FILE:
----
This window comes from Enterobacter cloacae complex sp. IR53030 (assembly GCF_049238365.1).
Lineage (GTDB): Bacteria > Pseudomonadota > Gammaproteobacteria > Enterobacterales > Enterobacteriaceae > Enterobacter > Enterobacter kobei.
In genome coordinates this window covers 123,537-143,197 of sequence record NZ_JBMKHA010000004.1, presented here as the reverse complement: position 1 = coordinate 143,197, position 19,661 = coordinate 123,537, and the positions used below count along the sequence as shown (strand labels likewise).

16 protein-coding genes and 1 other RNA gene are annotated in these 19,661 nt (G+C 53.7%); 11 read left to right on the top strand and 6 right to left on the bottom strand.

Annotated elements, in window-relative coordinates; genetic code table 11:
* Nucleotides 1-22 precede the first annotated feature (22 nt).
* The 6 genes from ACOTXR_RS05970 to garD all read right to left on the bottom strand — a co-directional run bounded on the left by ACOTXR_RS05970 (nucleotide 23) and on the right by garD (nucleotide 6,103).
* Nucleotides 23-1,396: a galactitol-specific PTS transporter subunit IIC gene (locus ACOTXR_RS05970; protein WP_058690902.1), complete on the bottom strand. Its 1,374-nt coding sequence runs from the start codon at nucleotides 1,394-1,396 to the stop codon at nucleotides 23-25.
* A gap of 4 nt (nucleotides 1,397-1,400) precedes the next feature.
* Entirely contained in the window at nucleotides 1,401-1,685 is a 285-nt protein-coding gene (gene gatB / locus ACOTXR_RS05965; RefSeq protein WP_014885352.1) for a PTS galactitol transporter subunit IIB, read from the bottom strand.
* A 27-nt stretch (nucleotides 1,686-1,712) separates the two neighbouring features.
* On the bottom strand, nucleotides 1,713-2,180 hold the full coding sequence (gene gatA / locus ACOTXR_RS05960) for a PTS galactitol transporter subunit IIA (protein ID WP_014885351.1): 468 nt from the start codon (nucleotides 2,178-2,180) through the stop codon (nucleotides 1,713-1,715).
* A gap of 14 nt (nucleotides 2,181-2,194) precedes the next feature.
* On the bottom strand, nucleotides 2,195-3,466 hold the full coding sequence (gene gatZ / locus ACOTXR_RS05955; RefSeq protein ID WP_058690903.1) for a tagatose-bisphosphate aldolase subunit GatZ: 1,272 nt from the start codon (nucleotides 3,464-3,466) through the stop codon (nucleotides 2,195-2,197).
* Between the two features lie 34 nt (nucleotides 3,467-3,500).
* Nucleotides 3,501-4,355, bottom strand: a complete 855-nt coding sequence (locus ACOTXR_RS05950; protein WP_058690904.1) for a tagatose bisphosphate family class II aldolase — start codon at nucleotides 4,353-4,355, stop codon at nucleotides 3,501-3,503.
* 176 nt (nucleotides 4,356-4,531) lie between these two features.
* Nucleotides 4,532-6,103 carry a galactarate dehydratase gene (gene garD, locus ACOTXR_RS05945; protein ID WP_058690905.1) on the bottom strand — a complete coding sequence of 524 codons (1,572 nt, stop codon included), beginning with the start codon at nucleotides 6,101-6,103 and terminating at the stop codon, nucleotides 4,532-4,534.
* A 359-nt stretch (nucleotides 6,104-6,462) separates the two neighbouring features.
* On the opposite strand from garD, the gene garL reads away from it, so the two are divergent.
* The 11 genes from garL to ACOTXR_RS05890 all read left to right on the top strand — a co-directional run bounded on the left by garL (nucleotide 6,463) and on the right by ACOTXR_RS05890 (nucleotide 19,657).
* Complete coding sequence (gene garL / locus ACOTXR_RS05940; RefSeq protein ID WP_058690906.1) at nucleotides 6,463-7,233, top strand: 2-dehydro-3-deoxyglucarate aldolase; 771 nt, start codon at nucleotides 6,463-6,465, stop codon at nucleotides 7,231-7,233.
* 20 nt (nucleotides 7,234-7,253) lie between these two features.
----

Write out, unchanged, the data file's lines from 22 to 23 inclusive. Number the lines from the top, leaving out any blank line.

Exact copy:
* Complete coding sequence (gene garL / locus ACOTXR_RS05940; RefSeq protein ID WP_058690906.1) at nucleotides 6,463-7,233, top strand: 2-dehydro-3-deoxyglucarate aldolase; 771 nt, start codon at nucleotides 6,463-6,465, stop codon at nucleotides 7,231-7,233.
* 20 nt (nucleotides 7,234-7,253) lie between these two features.